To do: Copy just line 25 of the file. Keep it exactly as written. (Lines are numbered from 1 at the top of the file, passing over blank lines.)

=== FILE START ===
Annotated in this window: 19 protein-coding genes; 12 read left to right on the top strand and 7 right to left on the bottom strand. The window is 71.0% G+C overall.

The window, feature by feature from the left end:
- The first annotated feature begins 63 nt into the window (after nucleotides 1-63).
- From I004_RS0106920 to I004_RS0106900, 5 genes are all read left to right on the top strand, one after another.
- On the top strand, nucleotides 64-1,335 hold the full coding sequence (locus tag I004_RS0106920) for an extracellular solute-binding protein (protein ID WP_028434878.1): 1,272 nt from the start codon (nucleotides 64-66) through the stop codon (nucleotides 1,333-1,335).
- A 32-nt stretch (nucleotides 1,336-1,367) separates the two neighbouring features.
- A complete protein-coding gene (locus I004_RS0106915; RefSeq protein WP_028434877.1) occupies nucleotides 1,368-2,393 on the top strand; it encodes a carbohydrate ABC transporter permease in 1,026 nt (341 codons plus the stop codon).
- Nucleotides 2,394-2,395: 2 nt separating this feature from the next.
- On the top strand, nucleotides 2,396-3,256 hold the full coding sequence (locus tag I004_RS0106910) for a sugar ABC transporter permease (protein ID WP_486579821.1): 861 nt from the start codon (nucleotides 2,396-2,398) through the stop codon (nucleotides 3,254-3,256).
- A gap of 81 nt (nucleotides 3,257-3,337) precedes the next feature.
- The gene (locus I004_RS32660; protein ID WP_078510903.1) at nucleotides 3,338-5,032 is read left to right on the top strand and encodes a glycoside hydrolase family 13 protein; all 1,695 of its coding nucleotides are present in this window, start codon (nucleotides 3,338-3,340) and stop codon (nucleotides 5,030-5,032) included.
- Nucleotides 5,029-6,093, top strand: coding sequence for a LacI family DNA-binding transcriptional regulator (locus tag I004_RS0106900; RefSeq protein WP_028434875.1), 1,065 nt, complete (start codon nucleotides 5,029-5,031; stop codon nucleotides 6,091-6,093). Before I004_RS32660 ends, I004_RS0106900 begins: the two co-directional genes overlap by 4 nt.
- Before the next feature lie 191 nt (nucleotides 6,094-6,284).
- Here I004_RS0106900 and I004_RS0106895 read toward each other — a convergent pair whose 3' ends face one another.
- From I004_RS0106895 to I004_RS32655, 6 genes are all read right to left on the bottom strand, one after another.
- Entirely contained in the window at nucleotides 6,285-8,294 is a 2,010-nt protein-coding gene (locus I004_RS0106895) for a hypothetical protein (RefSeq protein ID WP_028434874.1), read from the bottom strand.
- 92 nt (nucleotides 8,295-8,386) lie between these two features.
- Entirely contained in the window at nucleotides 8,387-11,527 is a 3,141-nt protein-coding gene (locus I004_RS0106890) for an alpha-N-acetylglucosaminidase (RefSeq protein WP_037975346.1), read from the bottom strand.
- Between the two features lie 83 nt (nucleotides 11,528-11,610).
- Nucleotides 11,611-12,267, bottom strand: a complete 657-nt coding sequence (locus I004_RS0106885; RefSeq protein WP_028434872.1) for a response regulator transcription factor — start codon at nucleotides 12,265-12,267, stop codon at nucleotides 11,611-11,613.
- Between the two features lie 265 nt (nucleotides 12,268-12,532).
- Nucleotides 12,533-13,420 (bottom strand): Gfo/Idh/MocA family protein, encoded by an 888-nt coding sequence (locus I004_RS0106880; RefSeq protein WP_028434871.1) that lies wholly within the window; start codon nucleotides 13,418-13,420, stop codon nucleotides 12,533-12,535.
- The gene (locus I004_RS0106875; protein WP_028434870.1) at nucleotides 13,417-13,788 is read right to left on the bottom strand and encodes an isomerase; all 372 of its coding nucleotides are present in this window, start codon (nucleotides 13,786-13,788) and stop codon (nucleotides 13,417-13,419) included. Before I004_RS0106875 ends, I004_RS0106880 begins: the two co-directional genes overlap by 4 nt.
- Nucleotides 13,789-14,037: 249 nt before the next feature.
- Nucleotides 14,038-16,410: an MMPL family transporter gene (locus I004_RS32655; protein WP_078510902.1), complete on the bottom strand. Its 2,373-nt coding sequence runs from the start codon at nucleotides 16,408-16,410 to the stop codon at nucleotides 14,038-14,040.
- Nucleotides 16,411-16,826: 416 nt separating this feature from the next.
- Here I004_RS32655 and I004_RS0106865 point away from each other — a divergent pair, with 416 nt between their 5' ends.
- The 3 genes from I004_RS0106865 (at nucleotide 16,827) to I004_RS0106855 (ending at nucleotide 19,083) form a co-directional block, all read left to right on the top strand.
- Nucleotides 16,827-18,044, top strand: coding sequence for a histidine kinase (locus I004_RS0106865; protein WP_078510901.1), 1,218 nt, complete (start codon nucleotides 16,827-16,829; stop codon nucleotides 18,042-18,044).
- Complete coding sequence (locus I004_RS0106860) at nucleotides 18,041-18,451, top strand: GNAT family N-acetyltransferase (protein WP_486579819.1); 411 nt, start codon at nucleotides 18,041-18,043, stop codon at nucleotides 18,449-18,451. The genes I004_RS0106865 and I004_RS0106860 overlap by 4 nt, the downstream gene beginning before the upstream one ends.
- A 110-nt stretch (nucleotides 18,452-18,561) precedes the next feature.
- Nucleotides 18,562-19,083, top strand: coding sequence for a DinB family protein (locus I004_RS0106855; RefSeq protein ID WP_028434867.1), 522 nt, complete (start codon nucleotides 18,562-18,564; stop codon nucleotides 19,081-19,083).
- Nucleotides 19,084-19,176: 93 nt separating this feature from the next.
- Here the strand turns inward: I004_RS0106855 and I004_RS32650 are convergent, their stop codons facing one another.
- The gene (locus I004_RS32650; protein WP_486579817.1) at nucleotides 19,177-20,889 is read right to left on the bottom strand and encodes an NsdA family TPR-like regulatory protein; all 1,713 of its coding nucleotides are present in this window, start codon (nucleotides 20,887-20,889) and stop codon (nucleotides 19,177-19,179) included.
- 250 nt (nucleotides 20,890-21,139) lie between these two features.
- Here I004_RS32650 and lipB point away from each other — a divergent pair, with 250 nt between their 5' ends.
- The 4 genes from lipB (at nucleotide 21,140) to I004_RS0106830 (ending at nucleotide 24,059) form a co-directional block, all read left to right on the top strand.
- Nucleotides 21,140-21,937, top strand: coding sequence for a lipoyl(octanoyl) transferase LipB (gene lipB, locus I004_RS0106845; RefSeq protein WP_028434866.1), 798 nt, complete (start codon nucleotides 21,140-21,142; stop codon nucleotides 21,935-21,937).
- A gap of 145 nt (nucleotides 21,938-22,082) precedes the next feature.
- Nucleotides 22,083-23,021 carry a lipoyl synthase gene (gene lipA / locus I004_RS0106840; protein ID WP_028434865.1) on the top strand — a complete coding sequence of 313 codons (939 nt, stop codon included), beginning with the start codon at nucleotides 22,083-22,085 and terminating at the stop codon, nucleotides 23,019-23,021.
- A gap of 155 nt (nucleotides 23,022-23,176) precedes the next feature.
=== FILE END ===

- Nucleotides 14,038-16,410: an MMPL family transporter gene (locus I004_RS32655; protein WP_078510902.1), complete on the bottom strand. Its 2,373-nt coding sequence runs from the start codon at nucleotides 16,408-16,410 to the stop codon at nucleotides 14,038-14,040.